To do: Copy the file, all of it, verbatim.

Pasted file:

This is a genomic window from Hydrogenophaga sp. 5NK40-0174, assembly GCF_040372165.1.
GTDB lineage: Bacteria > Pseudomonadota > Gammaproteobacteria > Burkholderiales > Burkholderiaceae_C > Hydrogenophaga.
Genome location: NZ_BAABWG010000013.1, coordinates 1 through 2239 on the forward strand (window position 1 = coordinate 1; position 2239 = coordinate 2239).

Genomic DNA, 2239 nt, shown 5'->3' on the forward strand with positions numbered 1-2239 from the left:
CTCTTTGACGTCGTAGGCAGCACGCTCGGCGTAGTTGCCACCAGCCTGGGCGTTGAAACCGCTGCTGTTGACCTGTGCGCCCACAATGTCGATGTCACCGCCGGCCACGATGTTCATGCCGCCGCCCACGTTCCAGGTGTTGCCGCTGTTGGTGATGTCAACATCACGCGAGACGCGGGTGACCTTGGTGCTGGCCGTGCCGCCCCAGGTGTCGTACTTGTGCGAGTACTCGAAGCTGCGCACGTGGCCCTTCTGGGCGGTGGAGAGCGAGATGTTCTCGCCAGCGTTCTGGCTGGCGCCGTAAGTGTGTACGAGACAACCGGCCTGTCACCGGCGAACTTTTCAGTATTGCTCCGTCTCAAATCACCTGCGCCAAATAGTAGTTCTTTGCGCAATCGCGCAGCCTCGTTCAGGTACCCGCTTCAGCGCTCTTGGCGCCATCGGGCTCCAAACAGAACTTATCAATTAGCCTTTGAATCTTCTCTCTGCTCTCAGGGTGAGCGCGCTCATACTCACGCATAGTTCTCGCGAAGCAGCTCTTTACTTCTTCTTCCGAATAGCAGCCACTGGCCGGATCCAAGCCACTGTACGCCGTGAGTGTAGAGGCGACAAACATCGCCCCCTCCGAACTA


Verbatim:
This is a genomic window from Hydrogenophaga sp. 5NK40-0174, assembly GCF_040372165.1.
GTDB lineage: Bacteria > Pseudomonadota > Gammaproteobacteria > Burkholderiales > Burkholderiaceae_C > Hydrogenophaga.
Genome location: NZ_BAABWG010000013.1, coordinates 1 through 2239 on the forward strand (window position 1 = coordinate 1; position 2239 = coordinate 2239).

Genomic DNA, 2239 nt, shown 5'->3' on the forward strand with positions numbered 1-2239 from the left:
CTCTTTGACGTCGTAGGCAGCACGCTCGGCGTAGTTGCCACCAGCCTGGGCGTTGAAACCGCTGCTGTTGACCTGTGCGCCCACAATGTCGATGTCACCGCCGGCCACGATGTTCATGCCGCCGCCCACGTTCCAGGTGTTGCCGCTGTTGGTGATGTCAACATCACGCGAGACGCGGGTGACCTTGGTGCTGGCCGTGCCGCCCCAGGTGTCGTACTTGTGCGAGTACTCGAAGCTGCGCACGTGGCCCTTCTGGGCGGTGGAGAGCGAGATGTTCTCGCCAGCGTTCTGGCTGGCGCCGTAAGTGTGTACGAGACAACCGGCCTGTCACCGGCGAACTTTTCAGTATTGCTCCGTCTCAAATCACCTGCGCCAAATAGTAGTTCTTTGCGCAATCGCGCAGCCTCGTTCAGGTACCCGCTTCAGCGCTCTTGGCGCCATCGGGCTCCAAACAGAACTTATCAATTAGCCTTTGAATCTTCTCTCTGCTCTCAGGGTGAGCGCGCTCATACTCACGCATAGTTCTCGCGAAGCAGCTCTTTACTTCTTCTTCCGAATAGCAGCCACTGGCCGGATCCAAGCCACTGTACGCCGTGAGTGTAGAGGCGACAAACATCGCCCCCTCCGAACTA